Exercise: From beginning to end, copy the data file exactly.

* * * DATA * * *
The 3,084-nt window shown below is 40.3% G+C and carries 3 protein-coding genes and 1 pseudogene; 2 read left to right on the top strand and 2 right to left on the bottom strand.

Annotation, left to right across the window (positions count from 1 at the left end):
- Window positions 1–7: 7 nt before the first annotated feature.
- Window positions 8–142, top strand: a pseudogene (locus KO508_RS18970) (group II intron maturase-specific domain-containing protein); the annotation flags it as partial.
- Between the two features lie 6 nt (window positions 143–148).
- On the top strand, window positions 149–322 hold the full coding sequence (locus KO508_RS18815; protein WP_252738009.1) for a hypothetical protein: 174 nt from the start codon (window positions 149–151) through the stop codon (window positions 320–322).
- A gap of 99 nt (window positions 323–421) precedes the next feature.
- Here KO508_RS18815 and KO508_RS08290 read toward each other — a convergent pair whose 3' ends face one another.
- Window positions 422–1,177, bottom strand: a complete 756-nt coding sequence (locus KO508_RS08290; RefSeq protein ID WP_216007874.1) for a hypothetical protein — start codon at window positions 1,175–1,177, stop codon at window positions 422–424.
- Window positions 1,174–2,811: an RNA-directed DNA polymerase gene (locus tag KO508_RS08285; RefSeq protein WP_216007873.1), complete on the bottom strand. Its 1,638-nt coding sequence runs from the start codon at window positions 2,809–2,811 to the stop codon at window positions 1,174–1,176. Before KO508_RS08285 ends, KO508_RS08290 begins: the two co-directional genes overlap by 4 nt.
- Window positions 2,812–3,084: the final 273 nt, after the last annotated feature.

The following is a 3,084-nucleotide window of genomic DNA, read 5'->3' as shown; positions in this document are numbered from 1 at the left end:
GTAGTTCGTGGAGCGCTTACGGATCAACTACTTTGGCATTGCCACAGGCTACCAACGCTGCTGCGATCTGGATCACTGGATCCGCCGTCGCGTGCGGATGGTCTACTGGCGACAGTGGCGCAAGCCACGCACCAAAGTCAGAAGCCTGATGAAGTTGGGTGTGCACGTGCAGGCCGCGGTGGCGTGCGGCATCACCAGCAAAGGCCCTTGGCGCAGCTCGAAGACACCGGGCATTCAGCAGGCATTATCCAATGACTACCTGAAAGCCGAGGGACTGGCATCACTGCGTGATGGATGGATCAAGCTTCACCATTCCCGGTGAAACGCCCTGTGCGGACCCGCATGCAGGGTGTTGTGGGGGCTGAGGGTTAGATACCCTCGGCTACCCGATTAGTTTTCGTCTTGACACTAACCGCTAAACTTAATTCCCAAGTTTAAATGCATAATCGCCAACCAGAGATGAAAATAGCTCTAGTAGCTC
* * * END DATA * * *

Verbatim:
The 3,084-nt window shown below is 40.3% G+C and carries 3 protein-coding genes and 1 pseudogene; 2 read left to right on the top strand and 2 right to left on the bottom strand.

Annotation, left to right across the window (positions count from 1 at the left end):
- Window positions 1–7: 7 nt before the first annotated feature.
- Window positions 8–142, top strand: a pseudogene (locus KO508_RS18970) (group II intron maturase-specific domain-containing protein); the annotation flags it as partial.
- Between the two features lie 6 nt (window positions 143–148).
- On the top strand, window positions 149–322 hold the full coding sequence (locus KO508_RS18815; protein WP_252738009.1) for a hypothetical protein: 174 nt from the start codon (window positions 149–151) through the stop codon (window positions 320–322).
- A gap of 99 nt (window positions 323–421) precedes the next feature.
- Here KO508_RS18815 and KO508_RS08290 read toward each other — a convergent pair whose 3' ends face one another.
- Window positions 422–1,177, bottom strand: a complete 756-nt coding sequence (locus KO508_RS08290; RefSeq protein ID WP_216007874.1) for a hypothetical protein — start codon at window positions 1,175–1,177, stop codon at window positions 422–424.
- Window positions 1,174–2,811: an RNA-directed DNA polymerase gene (locus tag KO508_RS08285; RefSeq protein WP_216007873.1), complete on the bottom strand. Its 1,638-nt coding sequence runs from the start codon at window positions 2,809–2,811 to the stop codon at window positions 1,174–1,176. Before KO508_RS08285 ends, KO508_RS08290 begins: the two co-directional genes overlap by 4 nt.
- Window positions 2,812–3,084: the final 273 nt, after the last annotated feature.

The following is a 3,084-nucleotide window of genomic DNA, read 5'->3' as shown; positions in this document are numbered from 1 at the left end:
GTAGTTCGTGGAGCGCTTACGGATCAACTACTTTGGCATTGCCACAGGCTACCAACGCTGCTGCGATCTGGATCACTGGATCCGCCGTCGCGTGCGGATGGTCTACTGGCGACAGTGGCGCAAGCCACGCACCAAAGTCAGAAGCCTGATGAAGTTGGGTGTGCACGTGCAGGCCGCGGTGGCGTGCGGCATCACCAGCAAAGGCCCTTGGCGCAGCTCGAAGACACCGGGCATTCAGCAGGCATTATCCAATGACTACCTGAAAGCCGAGGGACTGGCATCACTGCGTGATGGATGGATCAAGCTTCACCATTCCCGGTGAAACGCCCTGTGCGGACCCGCATGCAGGGTGTTGTGGGGGCTGAGGGTTAGATACCCTCGGCTACCCGATTAGTTTTCGTCTTGACACTAACCGCTAAACTTAATTCCCAAGTTTAAATGCATAATCGCCAACCAGAGATGAAAATAGCTCTAGTAGCTC